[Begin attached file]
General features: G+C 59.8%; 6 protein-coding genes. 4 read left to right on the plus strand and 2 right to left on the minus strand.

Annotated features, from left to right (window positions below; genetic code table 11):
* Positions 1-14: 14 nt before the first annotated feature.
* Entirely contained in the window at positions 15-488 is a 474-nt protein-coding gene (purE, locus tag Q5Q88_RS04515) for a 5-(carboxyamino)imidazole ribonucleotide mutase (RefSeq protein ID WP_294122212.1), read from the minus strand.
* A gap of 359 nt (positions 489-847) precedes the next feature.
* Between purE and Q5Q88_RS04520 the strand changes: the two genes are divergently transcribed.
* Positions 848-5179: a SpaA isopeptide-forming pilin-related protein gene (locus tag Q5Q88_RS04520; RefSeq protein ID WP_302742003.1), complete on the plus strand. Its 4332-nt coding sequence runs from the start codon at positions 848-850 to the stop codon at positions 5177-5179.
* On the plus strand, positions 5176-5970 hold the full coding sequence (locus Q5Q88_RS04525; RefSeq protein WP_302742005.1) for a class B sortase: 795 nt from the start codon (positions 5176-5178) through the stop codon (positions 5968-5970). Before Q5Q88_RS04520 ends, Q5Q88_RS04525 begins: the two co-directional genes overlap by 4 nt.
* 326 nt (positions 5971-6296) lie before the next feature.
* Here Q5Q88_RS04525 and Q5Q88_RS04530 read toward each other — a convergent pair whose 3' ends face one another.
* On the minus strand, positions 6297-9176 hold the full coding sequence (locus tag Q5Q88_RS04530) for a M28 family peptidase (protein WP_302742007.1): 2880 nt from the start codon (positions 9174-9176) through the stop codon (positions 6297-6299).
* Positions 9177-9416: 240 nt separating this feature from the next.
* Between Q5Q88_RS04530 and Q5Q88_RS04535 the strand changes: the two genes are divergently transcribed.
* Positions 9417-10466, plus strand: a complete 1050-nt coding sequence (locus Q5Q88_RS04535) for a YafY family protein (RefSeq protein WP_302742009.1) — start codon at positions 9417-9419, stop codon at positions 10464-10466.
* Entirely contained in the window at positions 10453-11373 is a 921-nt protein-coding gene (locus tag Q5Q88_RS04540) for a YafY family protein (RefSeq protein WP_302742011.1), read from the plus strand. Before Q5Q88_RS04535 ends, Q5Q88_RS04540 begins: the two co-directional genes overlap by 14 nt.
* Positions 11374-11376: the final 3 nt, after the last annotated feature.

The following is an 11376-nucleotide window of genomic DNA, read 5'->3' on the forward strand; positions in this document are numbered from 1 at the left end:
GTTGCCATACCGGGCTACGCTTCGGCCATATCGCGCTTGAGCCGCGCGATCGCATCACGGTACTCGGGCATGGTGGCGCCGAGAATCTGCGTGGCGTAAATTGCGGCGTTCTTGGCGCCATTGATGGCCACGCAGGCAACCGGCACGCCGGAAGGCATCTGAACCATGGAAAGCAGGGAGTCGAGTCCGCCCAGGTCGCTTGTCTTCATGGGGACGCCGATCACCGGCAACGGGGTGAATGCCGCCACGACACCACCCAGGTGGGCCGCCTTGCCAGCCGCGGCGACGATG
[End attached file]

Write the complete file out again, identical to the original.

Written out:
General features: G+C 59.8%; 6 protein-coding genes. 4 read left to right on the plus strand and 2 right to left on the minus strand.

Annotated features, from left to right (window positions below; genetic code table 11):
* Positions 1-14: 14 nt before the first annotated feature.
* Entirely contained in the window at positions 15-488 is a 474-nt protein-coding gene (purE, locus tag Q5Q88_RS04515) for a 5-(carboxyamino)imidazole ribonucleotide mutase (RefSeq protein ID WP_294122212.1), read from the minus strand.
* A gap of 359 nt (positions 489-847) precedes the next feature.
* Between purE and Q5Q88_RS04520 the strand changes: the two genes are divergently transcribed.
* Positions 848-5179: a SpaA isopeptide-forming pilin-related protein gene (locus tag Q5Q88_RS04520; RefSeq protein ID WP_302742003.1), complete on the plus strand. Its 4332-nt coding sequence runs from the start codon at positions 848-850 to the stop codon at positions 5177-5179.
* On the plus strand, positions 5176-5970 hold the full coding sequence (locus Q5Q88_RS04525; RefSeq protein WP_302742005.1) for a class B sortase: 795 nt from the start codon (positions 5176-5178) through the stop codon (positions 5968-5970). Before Q5Q88_RS04520 ends, Q5Q88_RS04525 begins: the two co-directional genes overlap by 4 nt.
* 326 nt (positions 5971-6296) lie before the next feature.
* Here Q5Q88_RS04525 and Q5Q88_RS04530 read toward each other — a convergent pair whose 3' ends face one another.
* On the minus strand, positions 6297-9176 hold the full coding sequence (locus tag Q5Q88_RS04530) for a M28 family peptidase (protein WP_302742007.1): 2880 nt from the start codon (positions 9174-9176) through the stop codon (positions 6297-6299).
* Positions 9177-9416: 240 nt separating this feature from the next.
* Between Q5Q88_RS04530 and Q5Q88_RS04535 the strand changes: the two genes are divergently transcribed.
* Positions 9417-10466, plus strand: a complete 1050-nt coding sequence (locus Q5Q88_RS04535) for a YafY family protein (RefSeq protein WP_302742009.1) — start codon at positions 9417-9419, stop codon at positions 10464-10466.
* Entirely contained in the window at positions 10453-11373 is a 921-nt protein-coding gene (locus tag Q5Q88_RS04540) for a YafY family protein (RefSeq protein WP_302742011.1), read from the plus strand. Before Q5Q88_RS04535 ends, Q5Q88_RS04540 begins: the two co-directional genes overlap by 14 nt.
* Positions 11374-11376: the final 3 nt, after the last annotated feature.

The following is an 11376-nucleotide window of genomic DNA, read 5'->3' on the forward strand; positions in this document are numbered from 1 at the left end:
GTTGCCATACCGGGCTACGCTTCGGCCATATCGCGCTTGAGCCGCGCGATCGCATCACGGTACTCGGGCATGGTGGCGCCGAGAATCTGCGTGGCGTAAATTGCGGCGTTCTTGGCGCCATTGATGGCCACGCAGGCAACCGGCACGCCGGAAGGCATCTGAACCATGGAAAGCAGGGAGTCGAGTCCGCCCAGGTCGCTTGTCTTCATGGGGACGCCGATCACCGGCAACGGGGTGAATGCCGCCACGACACCACCCAGGTGGGCCGCCTTGCCAGCCGCGGCGACGATG